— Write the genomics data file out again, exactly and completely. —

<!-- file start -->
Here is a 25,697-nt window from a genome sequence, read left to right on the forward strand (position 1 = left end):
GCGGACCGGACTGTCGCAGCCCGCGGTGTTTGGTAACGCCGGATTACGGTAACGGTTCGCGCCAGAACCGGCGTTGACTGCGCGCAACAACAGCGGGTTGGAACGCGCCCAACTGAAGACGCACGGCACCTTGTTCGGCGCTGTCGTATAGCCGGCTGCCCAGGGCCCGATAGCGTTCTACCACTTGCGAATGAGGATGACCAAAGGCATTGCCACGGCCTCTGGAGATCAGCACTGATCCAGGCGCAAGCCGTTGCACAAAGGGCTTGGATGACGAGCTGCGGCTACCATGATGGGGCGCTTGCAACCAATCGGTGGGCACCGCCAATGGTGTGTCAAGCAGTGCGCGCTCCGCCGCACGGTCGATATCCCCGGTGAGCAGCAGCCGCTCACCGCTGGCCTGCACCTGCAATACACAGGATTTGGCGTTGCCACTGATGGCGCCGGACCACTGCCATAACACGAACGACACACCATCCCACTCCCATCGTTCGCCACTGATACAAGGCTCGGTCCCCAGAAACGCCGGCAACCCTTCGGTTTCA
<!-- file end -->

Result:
Here is a 25,697-nt window from a genome sequence, read left to right on the forward strand (position 1 = left end):
GCGGACCGGACTGTCGCAGCCCGCGGTGTTTGGTAACGCCGGATTACGGTAACGGTTCGCGCCAGAACCGGCGTTGACTGCGCGCAACAACAGCGGGTTGGAACGCGCCCAACTGAAGACGCACGGCACCTTGTTCGGCGCTGTCGTATAGCCGGCTGCCCAGGGCCCGATAGCGTTCTACCACTTGCGAATGAGGATGACCAAAGGCATTGCCACGGCCTCTGGAGATCAGCACTGATCCAGGCGCAAGCCGTTGCACAAAGGGCTTGGATGACGAGCTGCGGCTACCATGATGGGGCGCTTGCAACCAATCGGTGGGCACCGCCAATGGTGTGTCAAGCAGTGCGCGCTCCGCCGCACGGTCGATATCCCCGGTGAGCAGCAGCCGCTCACCGCTGGCCTGCACCTGCAATACACAGGATTTGGCGTTGCCACTGATGGCGCCGGACCACTGCCATAACACGAACGACACACCATCCCACTCCCATCGTTCGCCACTGATACAAGGCTCGGTCCCCAGAAACGCCGGCAACCCTTCGGTTTCA